Since the Saudi-led coalition began military operations against Ansar Allah on 26 March 2015, Saudi-led coalition airstrikes unlawfully struck hospitals and other facilities run by aid organizations, according to Human Rights Watch. Médecins Sans Frontières (MSF) medical facilities in Yemen were attacked four times in three months. On 26 October 2015, HRW documented six Saudi-led airstrikes which bombed a MSF hospital in Haydan district (Sa'dah Governorate), wounding two patients. A Saudi-led coalition airstrike then hit a MSF mobile clinic on 2 December 2015, in Al Houban district (Taizz). Eight people were wounded, including two MSF staff members, and one other civilian nearby was killed. On 10 January 2016, six people were killed and seven wounded when a hospital in Sa'ada was hit by a projectile. MSF said it could not confirm whether the hospital was hit in an air strike by warplanes of the Saudi-led coalition, or by a rocket fired from the ground, and at least one other landed nearby. On 21 January 2016, an MSF ambulance was hit by an airstrike. Seven people were killed and dozens were wounded.
The coalition declared Yemeni airspace to be a restricted area, with King Salman declaring the RSAF to be in full control of the zone. Saudi Arabia began airstrikes, reportedly relying on US intelligence reports and surveillance images to select and hit targets, including weapons, aircraft on the ground and air defences. Al Jazeera reported that Mohammed Ali al-Houthi, a Houthi commander appointed in February as president of the Revolutionary Committee, was injured and three other Houthi commanders were killed by airstrikes in Sanaʽa.More Info
Airstrikes launched on 12 April, against the base of the 22nd Brigade of the Yemeni Republican Guard in the Taiz Governorate struck both the brigade and a nearby village inhabited by members of the Al-Akhdam minority community, killing eight civilians and injuring more than ten others. On 17 April, both the GCC coalition's spokesman called by Saudi broadcaster Al-Ehkbariya TV and a commander of the pro-Hadi rebels on the ground said airstrikes had intensified, focusing on both Sanaʽa and Taiz. One strike on the Republican Palace in Taiz killed 19 pro-Houthi gunmen.More Info
On 26 October 2015 Médecins Sans Frontières reported that a coalition airstrike had completely destroyed a hospital they ran in Saada province's Haydan governorate, including the operating room. When the first strike hit an unused part of the hospital the facility was completely evacuated, so there were no direct casualties. A spokesman for the coalition forces, Brig-Gen Ahmed al-Asiri, denied responsibility for the attack. "With the hospital destroyed, at least 200,000 people now have no access to lifesaving medical care," MSF said. "This attack is another illustration of a complete disregard for civilians in Yemen, where bombings have become a daily routine," said Hassan Boucenine, MSF head of mission in Yemen. The GPS coordinates of the only hospital in the Haydan district were regularly shared with the Saudi-led coalition, and the roof of the facility was clearly identified with the MSF logo, he said. UNICEF said the hospital in Saada was the 39th health center hit in Yemen since March, when the violence escalated. "More children in Yemen may well die from a lack of medicines and healthcare than from bullets and bombs," its executive director Anthony Lake said in a statement. He added that critical shortages of fuel, medication, electricity and water could mean many more will close. Amnesty International said the strike may amount to a war crime and called for an independent investigation.More Info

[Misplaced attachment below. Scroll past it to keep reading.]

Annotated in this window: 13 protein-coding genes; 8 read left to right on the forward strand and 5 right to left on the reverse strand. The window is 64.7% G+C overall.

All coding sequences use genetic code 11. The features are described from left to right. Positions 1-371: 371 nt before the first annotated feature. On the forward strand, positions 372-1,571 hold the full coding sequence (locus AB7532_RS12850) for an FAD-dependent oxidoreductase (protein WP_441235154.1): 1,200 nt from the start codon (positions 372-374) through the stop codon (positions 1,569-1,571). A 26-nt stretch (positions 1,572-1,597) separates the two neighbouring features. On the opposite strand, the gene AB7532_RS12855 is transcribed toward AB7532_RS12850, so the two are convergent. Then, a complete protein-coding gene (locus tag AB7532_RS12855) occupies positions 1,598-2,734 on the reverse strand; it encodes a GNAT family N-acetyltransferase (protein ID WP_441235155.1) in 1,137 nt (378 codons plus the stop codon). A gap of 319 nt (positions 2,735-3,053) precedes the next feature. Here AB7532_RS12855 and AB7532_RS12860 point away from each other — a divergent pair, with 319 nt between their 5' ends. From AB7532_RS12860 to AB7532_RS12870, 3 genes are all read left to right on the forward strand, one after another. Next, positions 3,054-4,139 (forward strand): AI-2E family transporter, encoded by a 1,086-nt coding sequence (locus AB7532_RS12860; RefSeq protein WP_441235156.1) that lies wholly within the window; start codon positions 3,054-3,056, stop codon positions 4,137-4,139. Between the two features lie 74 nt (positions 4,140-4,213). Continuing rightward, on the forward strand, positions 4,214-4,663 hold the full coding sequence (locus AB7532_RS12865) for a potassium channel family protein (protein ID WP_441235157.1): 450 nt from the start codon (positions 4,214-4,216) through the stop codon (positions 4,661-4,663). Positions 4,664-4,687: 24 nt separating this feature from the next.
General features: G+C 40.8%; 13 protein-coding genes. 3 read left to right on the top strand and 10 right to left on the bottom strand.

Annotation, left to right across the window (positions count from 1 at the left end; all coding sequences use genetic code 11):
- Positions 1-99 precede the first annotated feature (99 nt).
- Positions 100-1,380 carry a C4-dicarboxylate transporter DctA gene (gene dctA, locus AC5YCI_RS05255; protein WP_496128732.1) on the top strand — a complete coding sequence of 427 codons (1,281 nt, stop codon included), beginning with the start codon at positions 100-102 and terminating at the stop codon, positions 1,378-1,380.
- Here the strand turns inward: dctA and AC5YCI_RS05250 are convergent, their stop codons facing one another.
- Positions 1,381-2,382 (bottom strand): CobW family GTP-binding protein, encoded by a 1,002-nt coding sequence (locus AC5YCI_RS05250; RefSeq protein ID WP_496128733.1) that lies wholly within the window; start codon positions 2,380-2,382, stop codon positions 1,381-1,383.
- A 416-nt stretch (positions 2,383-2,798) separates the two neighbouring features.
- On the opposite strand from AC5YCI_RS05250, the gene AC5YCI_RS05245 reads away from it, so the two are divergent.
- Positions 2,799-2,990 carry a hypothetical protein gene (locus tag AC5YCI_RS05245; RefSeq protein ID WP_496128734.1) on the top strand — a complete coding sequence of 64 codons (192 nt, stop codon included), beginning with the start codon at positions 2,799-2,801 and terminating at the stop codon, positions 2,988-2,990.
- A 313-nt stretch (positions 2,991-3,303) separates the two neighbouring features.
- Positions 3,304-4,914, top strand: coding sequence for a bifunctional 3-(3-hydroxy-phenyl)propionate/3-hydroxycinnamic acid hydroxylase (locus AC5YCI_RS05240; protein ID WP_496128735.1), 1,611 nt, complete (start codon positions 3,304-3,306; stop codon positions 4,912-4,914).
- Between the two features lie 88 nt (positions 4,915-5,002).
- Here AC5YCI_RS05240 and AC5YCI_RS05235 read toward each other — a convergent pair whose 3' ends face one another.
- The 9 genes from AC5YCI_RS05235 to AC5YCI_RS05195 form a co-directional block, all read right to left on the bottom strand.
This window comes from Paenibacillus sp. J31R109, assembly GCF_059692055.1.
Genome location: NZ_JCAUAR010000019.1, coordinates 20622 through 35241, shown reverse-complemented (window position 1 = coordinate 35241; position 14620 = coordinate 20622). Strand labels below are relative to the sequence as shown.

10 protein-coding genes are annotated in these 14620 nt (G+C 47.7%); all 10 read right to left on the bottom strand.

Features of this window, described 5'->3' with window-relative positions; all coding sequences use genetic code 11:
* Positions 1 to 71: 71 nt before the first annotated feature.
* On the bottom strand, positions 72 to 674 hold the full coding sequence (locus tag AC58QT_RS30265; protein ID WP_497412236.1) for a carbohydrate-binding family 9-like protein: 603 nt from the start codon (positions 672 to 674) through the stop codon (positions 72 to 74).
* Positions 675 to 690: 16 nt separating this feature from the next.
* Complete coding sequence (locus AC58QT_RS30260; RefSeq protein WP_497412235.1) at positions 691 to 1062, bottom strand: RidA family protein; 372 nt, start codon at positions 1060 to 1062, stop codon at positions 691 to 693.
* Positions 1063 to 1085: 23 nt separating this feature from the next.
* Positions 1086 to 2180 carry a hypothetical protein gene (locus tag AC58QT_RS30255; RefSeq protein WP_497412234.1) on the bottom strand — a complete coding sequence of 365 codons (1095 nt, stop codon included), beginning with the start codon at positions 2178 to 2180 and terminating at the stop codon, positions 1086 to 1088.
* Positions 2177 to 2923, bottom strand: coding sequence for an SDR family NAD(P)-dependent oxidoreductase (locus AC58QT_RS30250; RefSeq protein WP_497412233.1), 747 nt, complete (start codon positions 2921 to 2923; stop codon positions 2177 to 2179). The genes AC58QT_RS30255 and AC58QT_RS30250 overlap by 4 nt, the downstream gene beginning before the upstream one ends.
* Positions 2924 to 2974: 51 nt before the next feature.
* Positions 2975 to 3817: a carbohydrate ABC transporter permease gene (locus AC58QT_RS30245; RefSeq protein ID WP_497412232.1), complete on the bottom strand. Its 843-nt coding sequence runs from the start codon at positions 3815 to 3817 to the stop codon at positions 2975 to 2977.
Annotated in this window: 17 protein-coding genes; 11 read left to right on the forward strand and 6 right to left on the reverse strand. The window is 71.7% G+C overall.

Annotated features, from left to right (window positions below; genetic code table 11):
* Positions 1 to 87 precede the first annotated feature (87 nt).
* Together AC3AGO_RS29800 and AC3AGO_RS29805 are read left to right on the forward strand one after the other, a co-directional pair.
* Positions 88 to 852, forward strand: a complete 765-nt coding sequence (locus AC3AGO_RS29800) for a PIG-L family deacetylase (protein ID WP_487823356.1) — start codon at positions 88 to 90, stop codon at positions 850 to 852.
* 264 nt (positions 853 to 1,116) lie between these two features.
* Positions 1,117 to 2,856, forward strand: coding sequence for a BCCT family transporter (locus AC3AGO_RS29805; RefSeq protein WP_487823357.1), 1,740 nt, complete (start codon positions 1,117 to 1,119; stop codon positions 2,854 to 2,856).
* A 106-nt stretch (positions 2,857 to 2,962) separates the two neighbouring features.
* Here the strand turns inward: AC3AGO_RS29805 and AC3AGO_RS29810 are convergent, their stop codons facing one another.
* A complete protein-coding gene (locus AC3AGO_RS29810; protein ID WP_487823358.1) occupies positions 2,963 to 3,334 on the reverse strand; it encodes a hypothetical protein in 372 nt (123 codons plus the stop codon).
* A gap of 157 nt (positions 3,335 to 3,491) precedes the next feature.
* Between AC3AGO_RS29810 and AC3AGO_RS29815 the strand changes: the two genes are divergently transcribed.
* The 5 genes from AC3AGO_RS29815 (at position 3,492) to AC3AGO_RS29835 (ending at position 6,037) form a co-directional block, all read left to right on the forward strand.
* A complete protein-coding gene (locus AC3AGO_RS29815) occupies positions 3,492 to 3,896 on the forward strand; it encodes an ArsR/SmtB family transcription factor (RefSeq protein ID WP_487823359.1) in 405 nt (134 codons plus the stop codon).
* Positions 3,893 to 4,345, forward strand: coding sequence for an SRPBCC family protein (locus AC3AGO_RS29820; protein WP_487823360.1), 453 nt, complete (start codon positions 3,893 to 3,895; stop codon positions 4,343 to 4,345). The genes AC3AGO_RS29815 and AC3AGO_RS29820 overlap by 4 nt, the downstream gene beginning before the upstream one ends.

In military operations on the ground, the Houthis were supported by sections of the Yemeni armed forces loyal to former president Ali Abdullah Saleh, who was removed from power as part of the 2011 Arab Spring uprisings. Houthi leaders claimed that Saudi Arabia was trying to break the alliance between the Houthis and Saleh's supporters, reports claimed that Saleh's son Ahmed Ali Saleh had traveled to the Saudi capital to attempt to broker a deal to end the airstrikes. Saudi media claim that Saleh or his son had approached Riyadh seeking such a deal.More Info
On 8 May 2015, a spokesperson for the Saudi-led coalition declared the entire city of Sa'dah, with a population of around 50,000 people, a military target. According to Human Rights Watch: "This not only violated the laws-of-war prohibition against placing civilians at particular risk by treating a number of separate and distinct military objectives as a single military target, but possibly also the prohibition against making threats of violence whose purpose is to instill terror in the civilian population."More Info
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